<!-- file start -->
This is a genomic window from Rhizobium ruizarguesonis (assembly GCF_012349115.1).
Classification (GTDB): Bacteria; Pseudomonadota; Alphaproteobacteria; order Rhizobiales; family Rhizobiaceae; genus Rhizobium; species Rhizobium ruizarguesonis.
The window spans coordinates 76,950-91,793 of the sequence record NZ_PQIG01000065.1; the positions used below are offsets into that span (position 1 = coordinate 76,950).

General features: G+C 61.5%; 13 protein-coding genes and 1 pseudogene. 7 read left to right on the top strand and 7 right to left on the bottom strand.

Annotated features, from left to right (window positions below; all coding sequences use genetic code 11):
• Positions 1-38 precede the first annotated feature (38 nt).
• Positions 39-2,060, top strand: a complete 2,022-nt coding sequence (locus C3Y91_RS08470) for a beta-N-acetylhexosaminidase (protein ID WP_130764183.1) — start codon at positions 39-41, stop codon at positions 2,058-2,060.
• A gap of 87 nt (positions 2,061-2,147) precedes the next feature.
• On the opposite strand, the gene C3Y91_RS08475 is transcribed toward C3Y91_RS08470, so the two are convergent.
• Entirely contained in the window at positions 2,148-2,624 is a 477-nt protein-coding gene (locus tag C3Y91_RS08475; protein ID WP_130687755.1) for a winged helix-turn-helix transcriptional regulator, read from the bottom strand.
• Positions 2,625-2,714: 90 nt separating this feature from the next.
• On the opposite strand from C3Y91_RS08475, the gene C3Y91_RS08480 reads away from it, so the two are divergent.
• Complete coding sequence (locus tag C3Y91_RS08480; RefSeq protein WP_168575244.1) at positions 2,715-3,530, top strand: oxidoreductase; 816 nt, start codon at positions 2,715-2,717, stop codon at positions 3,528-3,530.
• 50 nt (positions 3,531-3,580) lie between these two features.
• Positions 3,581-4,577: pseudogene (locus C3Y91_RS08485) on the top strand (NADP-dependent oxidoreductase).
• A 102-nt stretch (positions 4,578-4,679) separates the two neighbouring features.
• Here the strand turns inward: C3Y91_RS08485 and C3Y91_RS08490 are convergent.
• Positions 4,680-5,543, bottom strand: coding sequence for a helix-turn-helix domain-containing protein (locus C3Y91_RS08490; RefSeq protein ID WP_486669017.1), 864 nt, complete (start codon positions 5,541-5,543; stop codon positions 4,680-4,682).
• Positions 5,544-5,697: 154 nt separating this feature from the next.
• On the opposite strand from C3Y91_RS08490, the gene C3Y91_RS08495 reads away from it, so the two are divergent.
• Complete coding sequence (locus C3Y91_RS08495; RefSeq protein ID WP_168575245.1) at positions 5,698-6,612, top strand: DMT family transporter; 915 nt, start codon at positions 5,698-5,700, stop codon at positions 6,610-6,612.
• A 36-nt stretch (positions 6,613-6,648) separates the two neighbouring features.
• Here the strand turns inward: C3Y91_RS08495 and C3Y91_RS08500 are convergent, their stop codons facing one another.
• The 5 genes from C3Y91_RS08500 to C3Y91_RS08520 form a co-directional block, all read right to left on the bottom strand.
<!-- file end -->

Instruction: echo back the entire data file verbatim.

This is a genomic window from Rhizobium ruizarguesonis (assembly GCF_012349115.1).
Classification (GTDB): Bacteria; Pseudomonadota; Alphaproteobacteria; order Rhizobiales; family Rhizobiaceae; genus Rhizobium; species Rhizobium ruizarguesonis.
The window spans coordinates 76,950-91,793 of the sequence record NZ_PQIG01000065.1; the positions used below are offsets into that span (position 1 = coordinate 76,950).

General features: G+C 61.5%; 13 protein-coding genes and 1 pseudogene. 7 read left to right on the top strand and 7 right to left on the bottom strand.

Annotated features, from left to right (window positions below; all coding sequences use genetic code 11):
• Positions 1-38 precede the first annotated feature (38 nt).
• Positions 39-2,060, top strand: a complete 2,022-nt coding sequence (locus C3Y91_RS08470) for a beta-N-acetylhexosaminidase (protein ID WP_130764183.1) — start codon at positions 39-41, stop codon at positions 2,058-2,060.
• A gap of 87 nt (positions 2,061-2,147) precedes the next feature.
• On the opposite strand, the gene C3Y91_RS08475 is transcribed toward C3Y91_RS08470, so the two are convergent.
• Entirely contained in the window at positions 2,148-2,624 is a 477-nt protein-coding gene (locus tag C3Y91_RS08475; protein ID WP_130687755.1) for a winged helix-turn-helix transcriptional regulator, read from the bottom strand.
• Positions 2,625-2,714: 90 nt separating this feature from the next.
• On the opposite strand from C3Y91_RS08475, the gene C3Y91_RS08480 reads away from it, so the two are divergent.
• Complete coding sequence (locus tag C3Y91_RS08480; RefSeq protein WP_168575244.1) at positions 2,715-3,530, top strand: oxidoreductase; 816 nt, start codon at positions 2,715-2,717, stop codon at positions 3,528-3,530.
• 50 nt (positions 3,531-3,580) lie between these two features.
• Positions 3,581-4,577: pseudogene (locus C3Y91_RS08485) on the top strand (NADP-dependent oxidoreductase).
• A 102-nt stretch (positions 4,578-4,679) separates the two neighbouring features.
• Here the strand turns inward: C3Y91_RS08485 and C3Y91_RS08490 are convergent.
• Positions 4,680-5,543, bottom strand: coding sequence for a helix-turn-helix domain-containing protein (locus C3Y91_RS08490; RefSeq protein ID WP_486669017.1), 864 nt, complete (start codon positions 5,541-5,543; stop codon positions 4,680-4,682).
• Positions 5,544-5,697: 154 nt separating this feature from the next.
• On the opposite strand from C3Y91_RS08490, the gene C3Y91_RS08495 reads away from it, so the two are divergent.
• Complete coding sequence (locus C3Y91_RS08495; RefSeq protein ID WP_168575245.1) at positions 5,698-6,612, top strand: DMT family transporter; 915 nt, start codon at positions 5,698-5,700, stop codon at positions 6,610-6,612.
• A 36-nt stretch (positions 6,613-6,648) separates the two neighbouring features.
• Here the strand turns inward: C3Y91_RS08495 and C3Y91_RS08500 are convergent, their stop codons facing one another.
• The 5 genes from C3Y91_RS08500 to C3Y91_RS08520 form a co-directional block, all read right to left on the bottom strand.